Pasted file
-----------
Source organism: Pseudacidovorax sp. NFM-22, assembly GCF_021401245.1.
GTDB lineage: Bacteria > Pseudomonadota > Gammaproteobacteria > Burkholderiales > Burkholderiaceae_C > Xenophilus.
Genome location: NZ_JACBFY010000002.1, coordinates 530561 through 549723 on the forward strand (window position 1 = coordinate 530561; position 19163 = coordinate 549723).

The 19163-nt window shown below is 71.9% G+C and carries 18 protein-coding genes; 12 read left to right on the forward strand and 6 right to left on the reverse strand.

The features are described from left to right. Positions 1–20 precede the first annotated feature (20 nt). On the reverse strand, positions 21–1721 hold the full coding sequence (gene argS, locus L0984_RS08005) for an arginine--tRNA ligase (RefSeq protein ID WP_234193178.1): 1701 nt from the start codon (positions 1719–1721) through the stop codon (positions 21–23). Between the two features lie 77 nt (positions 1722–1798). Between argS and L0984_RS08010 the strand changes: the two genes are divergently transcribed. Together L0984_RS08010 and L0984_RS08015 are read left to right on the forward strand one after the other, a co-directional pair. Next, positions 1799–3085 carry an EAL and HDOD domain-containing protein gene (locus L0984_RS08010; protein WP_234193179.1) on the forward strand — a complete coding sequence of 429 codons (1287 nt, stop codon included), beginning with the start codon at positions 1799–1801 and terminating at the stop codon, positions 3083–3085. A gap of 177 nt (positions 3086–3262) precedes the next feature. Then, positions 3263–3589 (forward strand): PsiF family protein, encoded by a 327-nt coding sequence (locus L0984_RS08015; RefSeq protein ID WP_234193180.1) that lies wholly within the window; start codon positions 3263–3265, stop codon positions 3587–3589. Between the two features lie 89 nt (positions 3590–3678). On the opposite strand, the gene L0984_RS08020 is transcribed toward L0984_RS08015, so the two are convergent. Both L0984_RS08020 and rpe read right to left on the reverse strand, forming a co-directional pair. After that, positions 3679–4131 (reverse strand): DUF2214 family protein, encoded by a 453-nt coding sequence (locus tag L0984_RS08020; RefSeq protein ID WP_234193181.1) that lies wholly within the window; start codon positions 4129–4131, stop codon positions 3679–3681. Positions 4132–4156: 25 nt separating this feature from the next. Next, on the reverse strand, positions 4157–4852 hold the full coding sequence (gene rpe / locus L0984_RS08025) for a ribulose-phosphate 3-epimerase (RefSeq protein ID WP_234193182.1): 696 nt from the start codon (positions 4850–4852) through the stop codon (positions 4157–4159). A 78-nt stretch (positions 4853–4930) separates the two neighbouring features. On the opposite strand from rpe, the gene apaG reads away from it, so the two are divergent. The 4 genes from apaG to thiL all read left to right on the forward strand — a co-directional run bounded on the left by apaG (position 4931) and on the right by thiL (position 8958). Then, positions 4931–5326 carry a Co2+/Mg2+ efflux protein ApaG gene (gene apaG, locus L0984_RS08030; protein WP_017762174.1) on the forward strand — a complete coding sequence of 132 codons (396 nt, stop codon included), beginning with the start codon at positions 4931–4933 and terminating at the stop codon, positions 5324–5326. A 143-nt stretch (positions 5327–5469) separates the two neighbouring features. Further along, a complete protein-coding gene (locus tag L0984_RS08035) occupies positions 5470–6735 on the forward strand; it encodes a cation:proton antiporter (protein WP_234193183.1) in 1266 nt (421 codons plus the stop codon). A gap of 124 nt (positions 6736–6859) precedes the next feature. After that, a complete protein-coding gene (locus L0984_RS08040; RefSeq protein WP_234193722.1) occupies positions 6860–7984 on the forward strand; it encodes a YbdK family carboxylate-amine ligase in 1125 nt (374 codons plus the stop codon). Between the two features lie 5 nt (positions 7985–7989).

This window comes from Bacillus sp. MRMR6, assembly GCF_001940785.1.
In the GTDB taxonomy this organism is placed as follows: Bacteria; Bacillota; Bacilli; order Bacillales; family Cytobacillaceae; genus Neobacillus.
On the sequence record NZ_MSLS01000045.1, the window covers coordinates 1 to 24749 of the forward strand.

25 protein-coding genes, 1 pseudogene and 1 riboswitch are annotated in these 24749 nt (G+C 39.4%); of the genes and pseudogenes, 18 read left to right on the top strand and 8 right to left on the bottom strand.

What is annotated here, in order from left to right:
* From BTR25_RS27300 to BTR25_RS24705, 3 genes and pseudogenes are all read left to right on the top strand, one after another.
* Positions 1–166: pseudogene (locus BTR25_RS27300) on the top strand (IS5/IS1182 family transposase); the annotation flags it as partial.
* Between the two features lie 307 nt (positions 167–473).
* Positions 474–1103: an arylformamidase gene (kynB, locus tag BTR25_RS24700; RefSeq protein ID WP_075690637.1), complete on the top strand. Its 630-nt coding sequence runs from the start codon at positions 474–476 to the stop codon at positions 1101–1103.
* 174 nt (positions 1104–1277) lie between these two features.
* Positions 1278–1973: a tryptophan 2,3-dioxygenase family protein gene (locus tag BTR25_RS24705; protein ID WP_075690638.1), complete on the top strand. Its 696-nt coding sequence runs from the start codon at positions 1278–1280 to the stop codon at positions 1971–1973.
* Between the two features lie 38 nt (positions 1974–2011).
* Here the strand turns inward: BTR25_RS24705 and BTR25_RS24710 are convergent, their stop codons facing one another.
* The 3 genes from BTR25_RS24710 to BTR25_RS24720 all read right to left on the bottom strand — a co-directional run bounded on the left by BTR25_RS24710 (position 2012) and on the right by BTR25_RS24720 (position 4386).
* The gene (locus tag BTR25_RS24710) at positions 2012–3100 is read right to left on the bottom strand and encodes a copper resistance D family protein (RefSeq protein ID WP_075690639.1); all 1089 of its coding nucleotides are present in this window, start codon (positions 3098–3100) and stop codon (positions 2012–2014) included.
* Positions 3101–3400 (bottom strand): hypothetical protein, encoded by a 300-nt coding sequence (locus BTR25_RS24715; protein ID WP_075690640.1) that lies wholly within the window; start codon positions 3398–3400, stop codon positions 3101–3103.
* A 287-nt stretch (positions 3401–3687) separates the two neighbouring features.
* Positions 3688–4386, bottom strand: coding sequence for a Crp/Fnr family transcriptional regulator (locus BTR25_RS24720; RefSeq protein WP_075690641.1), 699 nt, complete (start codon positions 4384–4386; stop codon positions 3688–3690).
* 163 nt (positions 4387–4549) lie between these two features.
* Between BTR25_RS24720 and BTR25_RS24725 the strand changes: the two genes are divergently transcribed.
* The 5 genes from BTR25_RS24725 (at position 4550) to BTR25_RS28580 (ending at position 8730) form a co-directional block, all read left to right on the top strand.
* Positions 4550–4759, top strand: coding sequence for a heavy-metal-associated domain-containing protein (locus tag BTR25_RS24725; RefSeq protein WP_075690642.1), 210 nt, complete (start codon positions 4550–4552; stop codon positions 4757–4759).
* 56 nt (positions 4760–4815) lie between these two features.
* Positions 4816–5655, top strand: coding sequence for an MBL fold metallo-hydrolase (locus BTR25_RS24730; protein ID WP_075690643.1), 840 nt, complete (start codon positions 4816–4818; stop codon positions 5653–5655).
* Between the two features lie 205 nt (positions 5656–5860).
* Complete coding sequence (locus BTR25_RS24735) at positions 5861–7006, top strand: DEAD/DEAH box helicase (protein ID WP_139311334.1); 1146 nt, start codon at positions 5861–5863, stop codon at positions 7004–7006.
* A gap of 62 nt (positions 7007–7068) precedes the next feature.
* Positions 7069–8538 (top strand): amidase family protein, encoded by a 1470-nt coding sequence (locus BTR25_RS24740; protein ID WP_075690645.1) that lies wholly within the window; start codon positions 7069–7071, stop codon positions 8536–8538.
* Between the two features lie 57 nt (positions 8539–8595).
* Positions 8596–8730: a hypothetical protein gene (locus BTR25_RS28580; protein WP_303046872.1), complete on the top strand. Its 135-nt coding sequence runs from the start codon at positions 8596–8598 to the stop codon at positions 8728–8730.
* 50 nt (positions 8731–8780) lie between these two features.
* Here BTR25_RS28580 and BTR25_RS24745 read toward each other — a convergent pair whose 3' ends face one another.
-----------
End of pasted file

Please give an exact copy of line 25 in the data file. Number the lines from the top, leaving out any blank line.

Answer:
* Between BTR25_RS24720 and BTR25_RS24725 the strand changes: the two genes are divergently transcribed.